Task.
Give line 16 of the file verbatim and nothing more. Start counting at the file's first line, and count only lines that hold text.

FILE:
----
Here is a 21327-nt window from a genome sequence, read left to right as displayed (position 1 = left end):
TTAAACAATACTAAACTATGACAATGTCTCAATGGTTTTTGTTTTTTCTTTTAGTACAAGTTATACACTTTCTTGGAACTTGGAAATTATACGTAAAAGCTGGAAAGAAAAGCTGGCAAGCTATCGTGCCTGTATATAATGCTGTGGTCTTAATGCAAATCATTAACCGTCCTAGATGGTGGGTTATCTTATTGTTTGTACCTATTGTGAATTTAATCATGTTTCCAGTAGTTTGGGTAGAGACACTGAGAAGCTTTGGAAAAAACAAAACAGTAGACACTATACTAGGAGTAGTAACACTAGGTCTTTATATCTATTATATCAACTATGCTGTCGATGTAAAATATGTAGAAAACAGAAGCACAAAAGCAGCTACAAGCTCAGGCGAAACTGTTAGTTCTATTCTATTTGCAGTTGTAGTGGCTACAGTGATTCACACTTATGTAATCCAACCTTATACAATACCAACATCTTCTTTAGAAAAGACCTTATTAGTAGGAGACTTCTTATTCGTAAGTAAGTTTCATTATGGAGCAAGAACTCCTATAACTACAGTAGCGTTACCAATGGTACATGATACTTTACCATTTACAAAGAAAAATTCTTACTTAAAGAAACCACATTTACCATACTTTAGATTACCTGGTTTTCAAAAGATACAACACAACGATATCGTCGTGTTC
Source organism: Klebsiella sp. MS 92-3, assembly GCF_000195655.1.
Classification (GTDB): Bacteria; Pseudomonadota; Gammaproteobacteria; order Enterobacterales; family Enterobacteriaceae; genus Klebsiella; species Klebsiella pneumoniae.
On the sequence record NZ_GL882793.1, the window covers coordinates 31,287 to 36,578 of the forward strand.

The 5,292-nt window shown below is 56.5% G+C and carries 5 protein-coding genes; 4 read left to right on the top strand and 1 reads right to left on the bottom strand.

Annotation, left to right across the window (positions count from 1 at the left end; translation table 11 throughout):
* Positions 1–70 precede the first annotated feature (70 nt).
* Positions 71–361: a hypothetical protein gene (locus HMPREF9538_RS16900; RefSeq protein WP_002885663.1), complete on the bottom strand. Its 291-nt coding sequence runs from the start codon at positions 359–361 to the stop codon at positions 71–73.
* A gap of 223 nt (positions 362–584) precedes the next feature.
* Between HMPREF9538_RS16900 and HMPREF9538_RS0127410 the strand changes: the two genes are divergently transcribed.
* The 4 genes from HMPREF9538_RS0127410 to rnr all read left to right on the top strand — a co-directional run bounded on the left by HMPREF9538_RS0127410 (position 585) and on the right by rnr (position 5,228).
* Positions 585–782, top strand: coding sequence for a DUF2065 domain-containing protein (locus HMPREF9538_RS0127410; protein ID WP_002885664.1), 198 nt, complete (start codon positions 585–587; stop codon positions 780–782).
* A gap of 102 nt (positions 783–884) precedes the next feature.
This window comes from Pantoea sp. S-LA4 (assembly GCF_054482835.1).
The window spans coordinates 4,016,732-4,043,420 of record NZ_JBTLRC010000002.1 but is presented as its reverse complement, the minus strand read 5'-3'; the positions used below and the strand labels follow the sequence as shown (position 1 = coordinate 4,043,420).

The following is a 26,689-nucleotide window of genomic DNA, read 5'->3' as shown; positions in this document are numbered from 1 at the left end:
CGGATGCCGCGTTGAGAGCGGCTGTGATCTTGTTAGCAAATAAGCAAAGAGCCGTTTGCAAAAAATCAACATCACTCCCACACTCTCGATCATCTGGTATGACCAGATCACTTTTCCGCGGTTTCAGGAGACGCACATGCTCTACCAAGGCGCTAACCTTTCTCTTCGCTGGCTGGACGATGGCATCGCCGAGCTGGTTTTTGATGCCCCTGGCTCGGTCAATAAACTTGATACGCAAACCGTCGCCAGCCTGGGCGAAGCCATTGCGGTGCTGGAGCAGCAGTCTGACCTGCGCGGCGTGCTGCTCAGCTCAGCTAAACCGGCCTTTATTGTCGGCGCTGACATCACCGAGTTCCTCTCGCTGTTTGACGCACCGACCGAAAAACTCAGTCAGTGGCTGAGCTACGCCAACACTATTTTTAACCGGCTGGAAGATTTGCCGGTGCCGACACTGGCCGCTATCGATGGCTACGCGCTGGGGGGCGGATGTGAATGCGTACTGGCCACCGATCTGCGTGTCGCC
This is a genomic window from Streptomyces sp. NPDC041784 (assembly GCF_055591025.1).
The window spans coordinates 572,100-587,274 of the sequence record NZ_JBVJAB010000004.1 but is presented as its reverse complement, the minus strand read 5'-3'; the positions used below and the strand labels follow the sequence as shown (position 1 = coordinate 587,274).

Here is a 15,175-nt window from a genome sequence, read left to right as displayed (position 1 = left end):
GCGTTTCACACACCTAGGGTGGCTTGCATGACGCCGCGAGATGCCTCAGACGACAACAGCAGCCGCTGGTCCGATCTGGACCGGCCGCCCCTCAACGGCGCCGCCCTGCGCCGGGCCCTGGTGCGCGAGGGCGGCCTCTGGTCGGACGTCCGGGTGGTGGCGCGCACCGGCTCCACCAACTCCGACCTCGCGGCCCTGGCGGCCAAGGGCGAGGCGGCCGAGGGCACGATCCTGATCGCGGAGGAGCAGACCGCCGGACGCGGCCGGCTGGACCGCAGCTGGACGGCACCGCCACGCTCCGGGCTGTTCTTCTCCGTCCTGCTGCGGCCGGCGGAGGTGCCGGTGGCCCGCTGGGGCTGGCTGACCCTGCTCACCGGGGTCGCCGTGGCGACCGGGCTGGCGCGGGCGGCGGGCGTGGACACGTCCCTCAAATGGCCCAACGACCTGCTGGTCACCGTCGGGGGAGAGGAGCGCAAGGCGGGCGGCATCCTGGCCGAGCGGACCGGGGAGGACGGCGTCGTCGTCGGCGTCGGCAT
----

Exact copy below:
The window spans coordinates 4,016,732-4,043,420 of record NZ_JBTLRC010000002.1 but is presented as its reverse complement, the minus strand read 5'-3'; the positions used below and the strand labels follow the sequence as shown (position 1 = coordinate 4,043,420).